Frank Cady: The Face of Rurality
Today is the birthday of character actor Frank Cady (1915-2012). Cady was a distant cousin of mine through my maternal grandmother Ruth Cady. While he grew up in California and Oregon, his roots can be traced to the same New England Ur-Cadys.
Frank Cady specialized in a sort of generic American rurality, usually cast as things like storekeepers and small town burghers, but with a folksy persona that was such that you could place his character in a setting in any part of America, North, South, East or West, and it would ring true. He is best known for a single character: storekeep Sam Drucker, which he played on no less than three 1960s’ situation comedies: Petticoat Junction, Green Acres and The Beverly Hillbillies. Prior to that, he was Doc Williams on Ozzie and Harriet (1953-1964). He pretty much seemed to always be playing a variation on the same character: he’s a tourist in Billy Wilder’s Ace in the Hole (1951), Eileen Heckart’s sad sack husband in The Bad Seed (1956), and the mayor in The Seven Faces of Dr. Lao (1964). As you can imagine, he was in tons of westerns, both film and television. He has walk-ons in Hitchcock’s Rear Window and North by Northwest! After his sit coms wrapped, he had some decent roles in mainstream movies like Zandy’s Bride (1974) and Hearts of the West (1975). His last screen credit was in — of course — Return to Green Acres (1990).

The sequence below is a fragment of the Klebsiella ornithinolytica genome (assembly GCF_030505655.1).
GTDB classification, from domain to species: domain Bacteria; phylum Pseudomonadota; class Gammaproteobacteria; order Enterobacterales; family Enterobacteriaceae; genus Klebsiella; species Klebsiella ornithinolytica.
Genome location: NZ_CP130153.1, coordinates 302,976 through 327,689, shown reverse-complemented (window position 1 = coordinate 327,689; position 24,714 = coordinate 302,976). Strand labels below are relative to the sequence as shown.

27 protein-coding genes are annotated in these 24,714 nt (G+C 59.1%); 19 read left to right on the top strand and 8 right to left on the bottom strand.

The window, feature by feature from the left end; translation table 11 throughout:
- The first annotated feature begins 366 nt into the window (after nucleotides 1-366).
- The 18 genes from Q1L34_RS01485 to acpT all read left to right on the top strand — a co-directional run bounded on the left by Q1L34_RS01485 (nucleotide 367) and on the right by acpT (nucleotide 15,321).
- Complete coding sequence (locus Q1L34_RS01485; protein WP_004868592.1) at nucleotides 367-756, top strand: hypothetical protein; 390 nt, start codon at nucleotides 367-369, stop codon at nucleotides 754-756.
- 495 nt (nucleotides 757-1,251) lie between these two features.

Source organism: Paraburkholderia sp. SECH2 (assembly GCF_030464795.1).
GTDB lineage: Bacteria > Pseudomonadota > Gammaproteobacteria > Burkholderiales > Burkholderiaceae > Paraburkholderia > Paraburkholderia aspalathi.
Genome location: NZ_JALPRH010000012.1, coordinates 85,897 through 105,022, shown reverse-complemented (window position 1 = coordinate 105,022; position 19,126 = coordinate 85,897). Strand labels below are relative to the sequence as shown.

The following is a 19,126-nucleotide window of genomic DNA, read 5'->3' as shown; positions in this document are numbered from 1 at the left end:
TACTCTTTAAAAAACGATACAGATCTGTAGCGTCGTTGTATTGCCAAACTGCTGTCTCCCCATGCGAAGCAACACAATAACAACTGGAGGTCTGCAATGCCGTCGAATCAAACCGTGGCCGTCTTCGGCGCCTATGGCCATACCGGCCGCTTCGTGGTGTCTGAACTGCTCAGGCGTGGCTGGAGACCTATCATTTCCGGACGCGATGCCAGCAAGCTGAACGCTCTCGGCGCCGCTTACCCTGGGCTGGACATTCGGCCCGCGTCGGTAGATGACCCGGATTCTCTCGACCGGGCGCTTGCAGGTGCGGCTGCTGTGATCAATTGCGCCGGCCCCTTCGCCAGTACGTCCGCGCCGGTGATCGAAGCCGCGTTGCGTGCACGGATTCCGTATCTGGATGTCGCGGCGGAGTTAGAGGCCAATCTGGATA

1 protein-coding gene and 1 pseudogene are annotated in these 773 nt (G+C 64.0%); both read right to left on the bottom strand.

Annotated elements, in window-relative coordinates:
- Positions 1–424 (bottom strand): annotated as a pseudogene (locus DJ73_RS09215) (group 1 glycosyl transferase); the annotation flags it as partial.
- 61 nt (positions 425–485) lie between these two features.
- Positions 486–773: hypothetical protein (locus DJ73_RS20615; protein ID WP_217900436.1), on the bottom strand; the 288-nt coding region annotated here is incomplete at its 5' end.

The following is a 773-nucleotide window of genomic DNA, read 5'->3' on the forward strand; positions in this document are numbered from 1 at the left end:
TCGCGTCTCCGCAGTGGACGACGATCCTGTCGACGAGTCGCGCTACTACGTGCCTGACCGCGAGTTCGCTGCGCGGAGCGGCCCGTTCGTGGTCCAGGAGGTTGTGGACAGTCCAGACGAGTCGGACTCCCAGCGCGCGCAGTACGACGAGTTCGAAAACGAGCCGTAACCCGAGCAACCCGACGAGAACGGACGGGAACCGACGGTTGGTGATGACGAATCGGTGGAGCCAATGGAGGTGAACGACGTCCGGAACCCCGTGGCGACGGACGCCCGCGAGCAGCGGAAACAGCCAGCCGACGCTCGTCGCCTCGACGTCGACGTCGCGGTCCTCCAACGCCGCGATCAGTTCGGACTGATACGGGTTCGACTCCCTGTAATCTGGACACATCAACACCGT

Interestingly, despite his rural persona, Cady was a highly trained and well experienced professional. He studied drama, both undergrad and grad, at Stanford University and later taught there. He also served an apprenticeship at the Westminster Theatre in London in the late 1930s. He could probably play King Lear — but who’d want to see that? Actually…me! Sam Drucker playin’ Shakespeare — are you kiddin’? I want a seat down front!
For more on show biz history, consult No Applause, Just Throw Money: The Book That Made Vaudeville Famous, available at Amazon, Barnes and Noble, and wherever nutty books are sold.